While both men and women wore the Chiton, one significant different was how it hung off the body. For men, the Chiton was knee high, or hovering just above the knees. This enabled men to be flexible in the Chiton. If horse riding was required, or even walking in a stately manner, having the tunic not go beyond the knees enabled movement in a much easier and graceful manner. One can almost imagine a comfort and freedom as Greek men wearing the Chiton discussed political notions of reality or aesthentic notions of art, walking as they engaged in free discourse.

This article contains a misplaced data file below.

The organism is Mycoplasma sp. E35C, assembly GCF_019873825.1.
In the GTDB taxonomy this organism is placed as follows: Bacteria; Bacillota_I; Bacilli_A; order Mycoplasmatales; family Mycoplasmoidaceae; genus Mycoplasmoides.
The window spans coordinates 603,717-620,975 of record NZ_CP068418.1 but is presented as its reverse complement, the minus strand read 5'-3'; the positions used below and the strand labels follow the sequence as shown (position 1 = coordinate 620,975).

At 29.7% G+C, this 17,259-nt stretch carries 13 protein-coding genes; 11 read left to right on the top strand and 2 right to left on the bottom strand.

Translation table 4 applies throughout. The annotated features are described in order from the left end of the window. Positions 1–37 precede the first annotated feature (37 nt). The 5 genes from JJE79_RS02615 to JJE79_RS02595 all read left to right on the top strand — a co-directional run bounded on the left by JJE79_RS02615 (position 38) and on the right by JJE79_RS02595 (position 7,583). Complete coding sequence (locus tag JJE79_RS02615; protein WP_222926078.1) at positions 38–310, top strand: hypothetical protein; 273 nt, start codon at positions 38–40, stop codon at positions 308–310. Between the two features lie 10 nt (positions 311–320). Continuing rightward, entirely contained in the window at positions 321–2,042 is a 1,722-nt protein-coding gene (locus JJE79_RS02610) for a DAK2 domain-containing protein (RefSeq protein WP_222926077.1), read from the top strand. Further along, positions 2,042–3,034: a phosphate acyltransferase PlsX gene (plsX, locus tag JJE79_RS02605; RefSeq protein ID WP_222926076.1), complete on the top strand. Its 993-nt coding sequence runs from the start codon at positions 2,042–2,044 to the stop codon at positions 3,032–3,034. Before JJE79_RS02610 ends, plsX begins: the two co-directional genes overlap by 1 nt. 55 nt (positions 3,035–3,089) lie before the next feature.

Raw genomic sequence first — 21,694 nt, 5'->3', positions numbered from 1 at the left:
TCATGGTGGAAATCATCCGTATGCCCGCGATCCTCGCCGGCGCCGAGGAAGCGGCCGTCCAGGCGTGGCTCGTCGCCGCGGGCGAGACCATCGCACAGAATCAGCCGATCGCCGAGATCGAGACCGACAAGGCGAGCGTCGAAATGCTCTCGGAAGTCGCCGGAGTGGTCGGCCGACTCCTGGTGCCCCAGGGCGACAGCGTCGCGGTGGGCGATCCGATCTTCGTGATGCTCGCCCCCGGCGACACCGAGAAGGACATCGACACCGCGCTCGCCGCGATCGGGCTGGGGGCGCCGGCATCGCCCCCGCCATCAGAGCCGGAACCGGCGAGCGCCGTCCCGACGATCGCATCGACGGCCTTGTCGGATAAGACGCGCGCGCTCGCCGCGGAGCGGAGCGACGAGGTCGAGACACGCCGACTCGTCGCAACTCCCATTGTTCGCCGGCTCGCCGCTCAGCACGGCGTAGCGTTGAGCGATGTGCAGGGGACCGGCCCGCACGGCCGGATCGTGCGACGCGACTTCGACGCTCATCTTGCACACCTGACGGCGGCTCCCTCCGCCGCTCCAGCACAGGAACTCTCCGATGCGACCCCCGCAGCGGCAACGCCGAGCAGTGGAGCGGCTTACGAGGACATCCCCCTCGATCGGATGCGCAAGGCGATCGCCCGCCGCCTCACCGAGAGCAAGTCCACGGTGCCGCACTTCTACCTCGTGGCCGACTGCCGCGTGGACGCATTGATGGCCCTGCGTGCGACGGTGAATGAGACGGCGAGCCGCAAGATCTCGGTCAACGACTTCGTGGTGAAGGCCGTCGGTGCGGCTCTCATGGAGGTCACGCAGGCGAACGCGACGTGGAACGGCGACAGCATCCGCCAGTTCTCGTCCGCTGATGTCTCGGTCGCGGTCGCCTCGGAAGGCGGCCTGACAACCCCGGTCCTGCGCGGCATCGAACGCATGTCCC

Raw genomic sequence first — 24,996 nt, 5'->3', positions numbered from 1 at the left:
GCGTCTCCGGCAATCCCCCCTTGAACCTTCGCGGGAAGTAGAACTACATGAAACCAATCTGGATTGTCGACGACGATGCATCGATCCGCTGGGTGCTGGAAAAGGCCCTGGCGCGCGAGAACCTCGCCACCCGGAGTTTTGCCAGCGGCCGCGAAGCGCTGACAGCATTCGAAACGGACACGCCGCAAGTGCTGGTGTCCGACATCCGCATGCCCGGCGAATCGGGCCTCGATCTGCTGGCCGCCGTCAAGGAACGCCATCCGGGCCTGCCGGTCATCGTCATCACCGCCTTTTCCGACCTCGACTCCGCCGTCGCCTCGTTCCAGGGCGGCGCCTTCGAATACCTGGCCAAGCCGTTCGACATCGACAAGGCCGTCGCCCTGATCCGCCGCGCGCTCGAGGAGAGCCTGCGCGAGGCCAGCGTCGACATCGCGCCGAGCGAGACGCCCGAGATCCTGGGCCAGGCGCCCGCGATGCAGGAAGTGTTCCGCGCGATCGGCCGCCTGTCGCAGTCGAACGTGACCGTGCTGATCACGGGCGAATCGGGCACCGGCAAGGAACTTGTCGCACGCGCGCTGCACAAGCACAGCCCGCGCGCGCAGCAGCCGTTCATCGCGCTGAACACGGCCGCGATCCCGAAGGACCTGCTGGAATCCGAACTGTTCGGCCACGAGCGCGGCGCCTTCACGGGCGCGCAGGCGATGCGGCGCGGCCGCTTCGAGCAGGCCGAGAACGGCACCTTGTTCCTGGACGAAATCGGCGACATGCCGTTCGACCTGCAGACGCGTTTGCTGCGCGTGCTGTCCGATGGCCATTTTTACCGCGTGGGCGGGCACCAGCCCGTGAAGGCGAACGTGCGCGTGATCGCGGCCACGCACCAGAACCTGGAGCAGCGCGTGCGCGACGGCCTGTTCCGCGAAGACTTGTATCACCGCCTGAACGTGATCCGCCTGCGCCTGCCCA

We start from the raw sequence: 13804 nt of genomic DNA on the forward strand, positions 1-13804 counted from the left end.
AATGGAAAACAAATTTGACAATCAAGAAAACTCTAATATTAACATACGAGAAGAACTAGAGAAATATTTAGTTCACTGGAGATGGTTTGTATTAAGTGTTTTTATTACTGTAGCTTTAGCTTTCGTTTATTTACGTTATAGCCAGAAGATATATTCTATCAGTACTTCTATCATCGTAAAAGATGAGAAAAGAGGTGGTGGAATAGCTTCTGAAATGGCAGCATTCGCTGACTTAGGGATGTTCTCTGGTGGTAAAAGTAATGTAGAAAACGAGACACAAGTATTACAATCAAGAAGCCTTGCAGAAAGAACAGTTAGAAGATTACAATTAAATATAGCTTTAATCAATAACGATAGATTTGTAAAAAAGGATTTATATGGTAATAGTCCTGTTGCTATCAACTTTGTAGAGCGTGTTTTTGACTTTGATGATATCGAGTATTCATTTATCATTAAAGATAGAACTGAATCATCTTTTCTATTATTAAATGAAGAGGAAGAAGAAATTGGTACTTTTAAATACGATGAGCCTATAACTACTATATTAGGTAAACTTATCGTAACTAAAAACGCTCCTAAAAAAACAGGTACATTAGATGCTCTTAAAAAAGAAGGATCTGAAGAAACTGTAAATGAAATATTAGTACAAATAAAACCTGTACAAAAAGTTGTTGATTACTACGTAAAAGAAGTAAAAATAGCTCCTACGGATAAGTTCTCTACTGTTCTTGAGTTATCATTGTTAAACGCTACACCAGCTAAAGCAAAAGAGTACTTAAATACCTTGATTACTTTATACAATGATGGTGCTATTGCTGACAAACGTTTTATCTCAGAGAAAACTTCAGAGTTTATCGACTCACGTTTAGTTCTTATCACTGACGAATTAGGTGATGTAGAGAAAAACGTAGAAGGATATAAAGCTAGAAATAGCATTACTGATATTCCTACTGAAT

For women, the chiton was draped well below the knees. This covered most of the body for the women. At the same time, a shawl called a "himation" was an accessory to the women's wearing of the Chiton that men did not have. The women's use of the Chiton concealed more of the woman. This reflected a condition of women in Greece that kept them more internal and more domestic than their male counterparts. Greek women enjoyed a life that was kept apart from the political and philosophically external world of the men. The draping of the Chiton over the woman's body, covering most of it to the outside world, helps to convey such a notion.